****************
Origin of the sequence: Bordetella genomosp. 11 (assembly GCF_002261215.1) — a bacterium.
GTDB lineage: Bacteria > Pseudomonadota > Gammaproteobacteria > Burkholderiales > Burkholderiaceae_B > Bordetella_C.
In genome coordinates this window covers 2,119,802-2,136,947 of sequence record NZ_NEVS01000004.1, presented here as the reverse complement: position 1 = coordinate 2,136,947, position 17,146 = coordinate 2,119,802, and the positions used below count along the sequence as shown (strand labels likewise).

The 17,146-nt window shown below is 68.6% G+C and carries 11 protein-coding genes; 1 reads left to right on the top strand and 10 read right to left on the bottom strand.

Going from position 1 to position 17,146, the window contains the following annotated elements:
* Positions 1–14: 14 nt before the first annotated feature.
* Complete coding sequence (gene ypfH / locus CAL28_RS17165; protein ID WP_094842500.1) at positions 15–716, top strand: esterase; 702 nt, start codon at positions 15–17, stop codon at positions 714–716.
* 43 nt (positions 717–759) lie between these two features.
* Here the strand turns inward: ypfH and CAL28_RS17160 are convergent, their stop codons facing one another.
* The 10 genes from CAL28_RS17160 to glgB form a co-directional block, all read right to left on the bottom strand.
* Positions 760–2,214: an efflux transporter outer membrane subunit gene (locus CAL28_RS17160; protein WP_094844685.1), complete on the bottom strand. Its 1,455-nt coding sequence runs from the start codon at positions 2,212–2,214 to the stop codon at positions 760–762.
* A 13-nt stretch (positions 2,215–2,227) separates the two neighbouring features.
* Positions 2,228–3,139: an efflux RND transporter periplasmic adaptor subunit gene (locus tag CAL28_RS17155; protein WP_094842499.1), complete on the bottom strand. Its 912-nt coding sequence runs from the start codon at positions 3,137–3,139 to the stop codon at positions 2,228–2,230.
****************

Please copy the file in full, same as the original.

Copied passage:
Origin of the sequence: Bordetella genomosp. 11 (assembly GCF_002261215.1) — a bacterium.
GTDB lineage: Bacteria > Pseudomonadota > Gammaproteobacteria > Burkholderiales > Burkholderiaceae_B > Bordetella_C.
In genome coordinates this window covers 2,119,802-2,136,947 of sequence record NZ_NEVS01000004.1, presented here as the reverse complement: position 1 = coordinate 2,136,947, position 17,146 = coordinate 2,119,802, and the positions used below count along the sequence as shown (strand labels likewise).

The 17,146-nt window shown below is 68.6% G+C and carries 11 protein-coding genes; 1 reads left to right on the top strand and 10 read right to left on the bottom strand.

Going from position 1 to position 17,146, the window contains the following annotated elements:
* Positions 1–14: 14 nt before the first annotated feature.
* Complete coding sequence (gene ypfH / locus CAL28_RS17165; protein ID WP_094842500.1) at positions 15–716, top strand: esterase; 702 nt, start codon at positions 15–17, stop codon at positions 714–716.
* 43 nt (positions 717–759) lie between these two features.
* Here the strand turns inward: ypfH and CAL28_RS17160 are convergent, their stop codons facing one another.
* The 10 genes from CAL28_RS17160 to glgB form a co-directional block, all read right to left on the bottom strand.
* Positions 760–2,214: an efflux transporter outer membrane subunit gene (locus CAL28_RS17160; protein WP_094844685.1), complete on the bottom strand. Its 1,455-nt coding sequence runs from the start codon at positions 2,212–2,214 to the stop codon at positions 760–762.
* A 13-nt stretch (positions 2,215–2,227) separates the two neighbouring features.
* Positions 2,228–3,139: an efflux RND transporter periplasmic adaptor subunit gene (locus tag CAL28_RS17155; protein WP_094842499.1), complete on the bottom strand. Its 912-nt coding sequence runs from the start codon at positions 3,137–3,139 to the stop codon at positions 2,228–2,230.